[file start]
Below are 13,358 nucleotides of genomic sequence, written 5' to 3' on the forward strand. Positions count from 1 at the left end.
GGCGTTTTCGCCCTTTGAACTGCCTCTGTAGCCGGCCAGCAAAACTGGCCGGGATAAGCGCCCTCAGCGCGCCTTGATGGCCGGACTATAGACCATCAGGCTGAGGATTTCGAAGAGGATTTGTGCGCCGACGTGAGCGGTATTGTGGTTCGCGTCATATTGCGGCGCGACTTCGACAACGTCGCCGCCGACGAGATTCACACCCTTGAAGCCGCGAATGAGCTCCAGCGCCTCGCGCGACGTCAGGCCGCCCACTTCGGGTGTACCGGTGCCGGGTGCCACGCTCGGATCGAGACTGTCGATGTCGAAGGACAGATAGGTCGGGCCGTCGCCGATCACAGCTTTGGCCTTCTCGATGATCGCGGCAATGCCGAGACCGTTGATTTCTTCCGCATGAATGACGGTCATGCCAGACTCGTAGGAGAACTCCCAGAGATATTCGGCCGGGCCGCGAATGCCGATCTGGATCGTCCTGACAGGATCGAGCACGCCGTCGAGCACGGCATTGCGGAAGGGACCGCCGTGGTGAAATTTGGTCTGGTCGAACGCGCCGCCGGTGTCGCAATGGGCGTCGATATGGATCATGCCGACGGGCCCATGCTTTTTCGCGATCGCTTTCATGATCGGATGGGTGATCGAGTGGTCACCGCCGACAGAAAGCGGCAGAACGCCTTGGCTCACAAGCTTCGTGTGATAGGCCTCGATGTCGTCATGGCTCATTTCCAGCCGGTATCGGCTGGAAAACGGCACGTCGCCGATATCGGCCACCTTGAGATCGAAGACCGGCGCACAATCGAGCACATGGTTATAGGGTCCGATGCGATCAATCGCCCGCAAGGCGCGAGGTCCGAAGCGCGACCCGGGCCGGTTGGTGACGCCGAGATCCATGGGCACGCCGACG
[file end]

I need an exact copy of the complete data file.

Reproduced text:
Below are 13,358 nucleotides of genomic sequence, written 5' to 3' on the forward strand. Positions count from 1 at the left end.
GGCGTTTTCGCCCTTTGAACTGCCTCTGTAGCCGGCCAGCAAAACTGGCCGGGATAAGCGCCCTCAGCGCGCCTTGATGGCCGGACTATAGACCATCAGGCTGAGGATTTCGAAGAGGATTTGTGCGCCGACGTGAGCGGTATTGTGGTTCGCGTCATATTGCGGCGCGACTTCGACAACGTCGCCGCCGACGAGATTCACACCCTTGAAGCCGCGAATGAGCTCCAGCGCCTCGCGCGACGTCAGGCCGCCCACTTCGGGTGTACCGGTGCCGGGTGCCACGCTCGGATCGAGACTGTCGATGTCGAAGGACAGATAGGTCGGGCCGTCGCCGATCACAGCTTTGGCCTTCTCGATGATCGCGGCAATGCCGAGACCGTTGATTTCTTCCGCATGAATGACGGTCATGCCAGACTCGTAGGAGAACTCCCAGAGATATTCGGCCGGGCCGCGAATGCCGATCTGGATCGTCCTGACAGGATCGAGCACGCCGTCGAGCACGGCATTGCGGAAGGGACCGCCGTGGTGAAATTTGGTCTGGTCGAACGCGCCGCCGGTGTCGCAATGGGCGTCGATATGGATCATGCCGACGGGCCCATGCTTTTTCGCGATCGCTTTCATGATCGGATGGGTGATCGAGTGGTCACCGCCGACAGAAAGCGGCAGAACGCCTTGGCTCACAAGCTTCGTGTGATAGGCCTCGATGTCGTCATGGCTCATTTCCAGCCGGTATCGGCTGGAAAACGGCACGTCGCCGATATCGGCCACCTTGAGATCGAAGACCGGCGCACAATCGAGCACATGGTTATAGGGTCCGATGCGATCAATCGCCCGCAAGGCGCGAGGTCCGAAGCGCGACCCGGGCCGGTTGGTGACGCCGAGATCCATGGGCACGCCGACG